I find it a lot easier to work with the focused spontaneity and openness of possibilities of improvisation than to work in a rational or deliberate way. While things are still “open” and I’m building up the textures and layers in the painting, it’s all play, but the closer it gets to being done, the more reluctant I am to keep working on it.
I have a few tricks to get myself unstuck. The first is to put the painting away and work on something else for a little while, and come back to it later with a fresh perspective. After a few days, I’ll make a latte and just sit in front of it for a while, to see what ideas come up around what parts feel unbalanced, or what kind of thing I could try to make it feel complete. It’s the hardest part because often, there might be a little part of the painting that I really love, but it has to go because it’s not working alongside the rest of it. Or the opposite happens and I find that I was stuck because the thing is actually finished, and doesn't need anything else. If it still feels unfinished and I can’t see what it needs, I’ll just put it away again.
Where do you find inspiration? How do you use it?
I find inspiration in the natural world, and in the emotions it inspires in me. I don’t feel compelled to reproduce what I see, but rather to use the colours, textures, motifs and moods of nature as a language beyond words to communicate a deeply personal experience in a way that others can connect to and then make their own.
What advice would you give to someone interested in trying to work improvisationally. Can you share some good advice that you received that helped you become more comfortable this way?
I would say that the most important thing is to be both patient and devoted to your process, and to approach art-making with curiosity. Accept that not everything you make has to become a finished piece destined for show or sale, and have the courage to explore.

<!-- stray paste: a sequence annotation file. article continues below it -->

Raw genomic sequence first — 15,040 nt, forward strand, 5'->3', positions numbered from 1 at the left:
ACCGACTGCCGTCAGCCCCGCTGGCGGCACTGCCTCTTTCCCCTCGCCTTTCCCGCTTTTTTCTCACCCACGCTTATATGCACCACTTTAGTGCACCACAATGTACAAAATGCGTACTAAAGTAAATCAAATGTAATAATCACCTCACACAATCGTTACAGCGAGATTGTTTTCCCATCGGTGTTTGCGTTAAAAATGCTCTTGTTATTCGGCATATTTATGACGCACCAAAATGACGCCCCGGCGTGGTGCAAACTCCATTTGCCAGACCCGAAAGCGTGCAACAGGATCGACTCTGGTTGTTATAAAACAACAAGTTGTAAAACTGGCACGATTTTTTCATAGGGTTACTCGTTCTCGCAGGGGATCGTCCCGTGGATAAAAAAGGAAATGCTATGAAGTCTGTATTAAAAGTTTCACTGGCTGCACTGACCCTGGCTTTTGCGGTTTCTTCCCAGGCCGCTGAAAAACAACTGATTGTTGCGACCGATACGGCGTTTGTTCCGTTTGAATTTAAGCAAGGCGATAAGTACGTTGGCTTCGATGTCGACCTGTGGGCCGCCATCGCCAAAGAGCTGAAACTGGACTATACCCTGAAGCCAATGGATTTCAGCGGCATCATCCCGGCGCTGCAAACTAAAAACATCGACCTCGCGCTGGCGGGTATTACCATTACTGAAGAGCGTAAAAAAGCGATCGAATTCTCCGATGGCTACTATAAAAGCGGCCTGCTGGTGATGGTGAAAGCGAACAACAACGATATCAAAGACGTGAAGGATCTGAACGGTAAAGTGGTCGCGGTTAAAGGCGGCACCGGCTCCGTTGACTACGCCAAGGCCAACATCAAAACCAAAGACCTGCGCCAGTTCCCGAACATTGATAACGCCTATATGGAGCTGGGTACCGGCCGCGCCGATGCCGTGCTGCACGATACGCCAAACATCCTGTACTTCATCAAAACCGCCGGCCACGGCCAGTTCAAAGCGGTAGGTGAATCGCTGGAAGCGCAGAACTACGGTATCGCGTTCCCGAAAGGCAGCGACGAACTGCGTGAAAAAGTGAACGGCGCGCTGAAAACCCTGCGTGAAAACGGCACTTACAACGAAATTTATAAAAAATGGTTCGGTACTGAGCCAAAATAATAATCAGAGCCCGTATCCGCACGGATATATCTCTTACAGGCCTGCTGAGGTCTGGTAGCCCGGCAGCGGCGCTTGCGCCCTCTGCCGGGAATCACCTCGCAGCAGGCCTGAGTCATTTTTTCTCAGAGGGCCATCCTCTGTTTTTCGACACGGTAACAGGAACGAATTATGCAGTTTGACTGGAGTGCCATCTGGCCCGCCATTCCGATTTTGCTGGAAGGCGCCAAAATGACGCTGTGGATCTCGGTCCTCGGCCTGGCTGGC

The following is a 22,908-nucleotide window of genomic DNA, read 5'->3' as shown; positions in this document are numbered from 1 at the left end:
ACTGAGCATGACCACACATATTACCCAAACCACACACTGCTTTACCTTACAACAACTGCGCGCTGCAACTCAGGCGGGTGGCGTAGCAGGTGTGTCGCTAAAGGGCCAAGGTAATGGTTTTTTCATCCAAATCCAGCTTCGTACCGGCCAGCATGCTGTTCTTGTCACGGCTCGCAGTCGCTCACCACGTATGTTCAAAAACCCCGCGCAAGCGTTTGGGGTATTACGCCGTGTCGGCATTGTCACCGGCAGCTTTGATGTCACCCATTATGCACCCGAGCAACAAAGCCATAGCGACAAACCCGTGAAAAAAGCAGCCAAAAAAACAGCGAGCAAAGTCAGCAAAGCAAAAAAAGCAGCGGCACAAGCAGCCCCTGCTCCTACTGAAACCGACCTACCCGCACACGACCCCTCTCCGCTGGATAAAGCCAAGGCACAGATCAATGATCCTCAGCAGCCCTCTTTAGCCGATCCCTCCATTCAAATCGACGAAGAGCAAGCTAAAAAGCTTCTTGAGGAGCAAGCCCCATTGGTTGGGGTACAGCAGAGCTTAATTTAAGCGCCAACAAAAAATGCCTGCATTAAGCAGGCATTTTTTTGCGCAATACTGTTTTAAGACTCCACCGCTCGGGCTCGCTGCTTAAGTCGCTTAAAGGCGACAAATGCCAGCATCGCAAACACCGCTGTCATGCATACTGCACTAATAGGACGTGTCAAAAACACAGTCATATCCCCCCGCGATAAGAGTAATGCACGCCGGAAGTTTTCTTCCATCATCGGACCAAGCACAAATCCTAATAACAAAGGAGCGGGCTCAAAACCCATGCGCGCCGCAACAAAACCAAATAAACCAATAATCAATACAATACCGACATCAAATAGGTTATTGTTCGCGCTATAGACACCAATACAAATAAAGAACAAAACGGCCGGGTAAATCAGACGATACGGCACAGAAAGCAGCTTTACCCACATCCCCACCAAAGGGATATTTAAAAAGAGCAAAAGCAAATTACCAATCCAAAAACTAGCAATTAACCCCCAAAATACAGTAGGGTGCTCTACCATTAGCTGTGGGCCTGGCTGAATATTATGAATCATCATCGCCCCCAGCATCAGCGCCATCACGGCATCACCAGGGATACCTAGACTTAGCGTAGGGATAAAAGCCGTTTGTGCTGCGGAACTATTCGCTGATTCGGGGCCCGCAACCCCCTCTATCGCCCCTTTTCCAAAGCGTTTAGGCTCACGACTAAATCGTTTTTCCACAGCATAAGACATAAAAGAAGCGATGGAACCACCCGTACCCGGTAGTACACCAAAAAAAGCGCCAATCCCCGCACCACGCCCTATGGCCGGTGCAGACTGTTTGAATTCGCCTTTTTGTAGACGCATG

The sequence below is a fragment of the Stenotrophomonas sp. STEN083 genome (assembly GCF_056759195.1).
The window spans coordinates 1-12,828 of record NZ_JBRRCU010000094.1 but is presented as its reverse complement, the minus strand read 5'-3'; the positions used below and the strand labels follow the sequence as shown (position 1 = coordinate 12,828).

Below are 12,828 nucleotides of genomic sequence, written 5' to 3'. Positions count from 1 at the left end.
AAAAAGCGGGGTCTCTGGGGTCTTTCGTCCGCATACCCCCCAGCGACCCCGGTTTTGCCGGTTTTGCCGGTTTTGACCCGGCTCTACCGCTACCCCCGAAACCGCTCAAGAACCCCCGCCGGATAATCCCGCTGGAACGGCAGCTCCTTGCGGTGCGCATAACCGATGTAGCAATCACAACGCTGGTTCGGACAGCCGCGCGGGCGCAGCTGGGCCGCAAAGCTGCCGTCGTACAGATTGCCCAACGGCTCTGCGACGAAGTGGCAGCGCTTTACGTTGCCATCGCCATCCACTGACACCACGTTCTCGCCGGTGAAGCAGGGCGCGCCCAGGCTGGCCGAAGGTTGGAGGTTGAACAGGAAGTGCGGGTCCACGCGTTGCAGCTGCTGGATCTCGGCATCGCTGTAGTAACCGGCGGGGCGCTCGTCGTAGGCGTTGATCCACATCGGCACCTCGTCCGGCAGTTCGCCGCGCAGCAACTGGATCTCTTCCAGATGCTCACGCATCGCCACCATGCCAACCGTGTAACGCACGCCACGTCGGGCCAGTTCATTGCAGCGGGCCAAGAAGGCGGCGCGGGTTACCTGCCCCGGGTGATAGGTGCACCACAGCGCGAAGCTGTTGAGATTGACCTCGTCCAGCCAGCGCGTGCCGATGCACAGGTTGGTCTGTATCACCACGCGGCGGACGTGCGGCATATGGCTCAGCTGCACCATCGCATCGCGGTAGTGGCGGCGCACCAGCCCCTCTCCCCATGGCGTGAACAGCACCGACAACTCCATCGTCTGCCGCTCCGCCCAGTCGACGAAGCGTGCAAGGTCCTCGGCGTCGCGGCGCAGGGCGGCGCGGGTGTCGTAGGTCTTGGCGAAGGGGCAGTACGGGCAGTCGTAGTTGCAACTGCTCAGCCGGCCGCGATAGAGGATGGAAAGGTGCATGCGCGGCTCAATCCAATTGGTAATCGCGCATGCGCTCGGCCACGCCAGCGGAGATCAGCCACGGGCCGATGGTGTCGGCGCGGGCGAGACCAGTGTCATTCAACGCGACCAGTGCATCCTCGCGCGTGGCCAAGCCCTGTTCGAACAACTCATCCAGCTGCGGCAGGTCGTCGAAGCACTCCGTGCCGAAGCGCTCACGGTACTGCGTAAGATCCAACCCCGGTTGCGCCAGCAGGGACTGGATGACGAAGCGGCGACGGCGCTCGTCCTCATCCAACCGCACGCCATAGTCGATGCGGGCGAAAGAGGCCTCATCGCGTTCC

Working improvisationally can take you into some very enriching territory and open up possibilities for your work that you would never have arrived at otherwise. The most interesting experiences and learning happen when you open up to interacting with the unexpected, when you take risks and follow unlikely paths.
How would you finish the sentence, ‘What if, . . .?’
What if the sky weren't blue? How would that affect the colour of everything on earth?
What are reading, listening to, watching, or any other inspirational obsessions you would like to share?
Listening: The Savvy Painter podcast, with Antrese Wood
I love how Antrese goes deep into discussing process with the artists she interviews. It’s fascinating to see how there are so many common threads running through everyone’s experiences no matter what genre or medium they work in. And people share tons of tips and tricks about materials, techniques and ways of getting your work out into the world.
Reading: It’s All About Music, by Jean-Michel Pilc
Interesting reading about the expressive nature of improvisation and some great exercises to help you tap into your creativity.
I’ve also been listening to a lot of improvisational jazz, specifically Jean-Michel Pilc. And Prince’s recently released album, Piano and a Microphone.
Thank you Kim, for sharing your work and method of using improv with us all! I can relate to choosing a palette and letting loose with an open mind of not knowing how the piece will evolve, this is the magic of creating for me. And I, like you, have no fear of the clean slate of a blank canvas, in fact I relish in it. Your recommendation to put away work when it is not working, to get some time and space away does make the heart grow fonder, no? I am adding It’s All About Music to my reading list and I thank you for bringing it to my attention. I look forward to the exercises especially!
If you would like to be featured on The Art of Improv please contact me! I would love to hear how improvisation impacts your art making process.